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Train strikes: When are the rail strikes this week?

Train strikes: When are the rail strikes this week?

Members of the RMT union working for 14 train operators are staging more walk-outs in the current round of strikes.

Since June 2022, national rail strikes in a tangle of disputes about pay, job security and working arrangements have caused problems for tens of millions of train passengers.

Since then, stoppages causing massive disruption for passengers have been called frequently.

These are the key questions and answers.

Who is striking when?

The main rail union, the RMT, has instructed all its members working for 14 train operators to strike on Thursday 16 March, Saturday 18 March, Thursday 30 March and Saturday 1 April.

The train firms are those contracted by the Department for Transport. They include the leading intercity operators:

  • Avanti West Coast
  • CrossCountry
  • East Midlands Railway
  • Great Western Railway
  • LNER
  • TransPennine Express

All the London commuter operators will also be hit:

  • c2c
  • Greater Anglia
  • GTR (Gatwick Express, Great Northern, Southern, Thameslink)
  • Southeastern
  • South Western Railway

Operators focusing on the Midlands and north of England will be affected:

  • Chiltern Railways
  • Northern Trains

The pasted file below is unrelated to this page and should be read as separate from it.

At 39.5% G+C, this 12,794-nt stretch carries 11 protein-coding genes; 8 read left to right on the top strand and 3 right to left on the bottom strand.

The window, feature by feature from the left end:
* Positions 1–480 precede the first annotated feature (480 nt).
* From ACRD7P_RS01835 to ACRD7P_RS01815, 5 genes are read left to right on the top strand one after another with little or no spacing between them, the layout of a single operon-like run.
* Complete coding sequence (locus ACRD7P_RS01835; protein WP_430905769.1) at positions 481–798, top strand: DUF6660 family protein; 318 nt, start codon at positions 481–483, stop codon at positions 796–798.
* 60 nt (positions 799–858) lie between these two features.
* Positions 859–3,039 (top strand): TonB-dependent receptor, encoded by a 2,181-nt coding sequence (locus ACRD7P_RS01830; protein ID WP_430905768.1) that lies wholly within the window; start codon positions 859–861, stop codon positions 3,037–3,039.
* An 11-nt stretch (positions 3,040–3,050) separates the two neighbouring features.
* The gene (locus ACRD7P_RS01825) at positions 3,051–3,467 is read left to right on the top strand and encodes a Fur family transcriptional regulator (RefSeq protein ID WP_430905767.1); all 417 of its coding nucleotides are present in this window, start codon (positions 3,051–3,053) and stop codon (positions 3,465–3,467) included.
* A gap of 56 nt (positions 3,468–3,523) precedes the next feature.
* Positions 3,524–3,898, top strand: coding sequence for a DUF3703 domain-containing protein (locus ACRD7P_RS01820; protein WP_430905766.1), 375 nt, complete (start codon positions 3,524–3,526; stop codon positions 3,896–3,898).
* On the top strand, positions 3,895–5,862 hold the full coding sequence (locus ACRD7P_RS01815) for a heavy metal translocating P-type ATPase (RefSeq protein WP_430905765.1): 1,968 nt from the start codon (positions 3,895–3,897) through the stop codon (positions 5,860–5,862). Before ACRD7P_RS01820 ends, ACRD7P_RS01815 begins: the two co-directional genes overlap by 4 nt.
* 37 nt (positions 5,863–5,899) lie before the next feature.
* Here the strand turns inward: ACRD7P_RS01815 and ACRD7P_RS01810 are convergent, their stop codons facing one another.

• West Midlands Trains

A planned strike that also brought in workers at Network Rail has been shelved while a ballot of RMT members takes place.

What will the effect be?

Passengers can expect normal service on:

  • Caledonian Sleeper
  • Grand Central
  • Heathrow Express
  • Hull Trains
  • London Overground
  • Lumo
  • Merseyrail
  • ScotRail
  • Transport for Wales

Trains run by these companies are likely to be more crowded than normal on routes usually shared with train operators whose staff are striking, such as London-York-Newcastle-Edinburgh and Swansea-Cardiff-Newport.

The exact proportion of normal services will vary from one train operator to another. Figures published by the government for a strike on 4 January, show that Avanti West Coast, CrossCountry, East Midlands Railway and LNER operated between a quarter and a third of usual services.

On most commuter services in the London area, the figure was around one in five.

Worst performer was Northern, which operated only one in 20 of regular scheduled trains.

But the Rail Delivery Group (RDG), representing train operators, says that as many as half the normal trains could run – though hours are likely to be limited with many early and late services cancelled.

The RDG said: “It is expected that nationally between 40 and 50 per cent of train…

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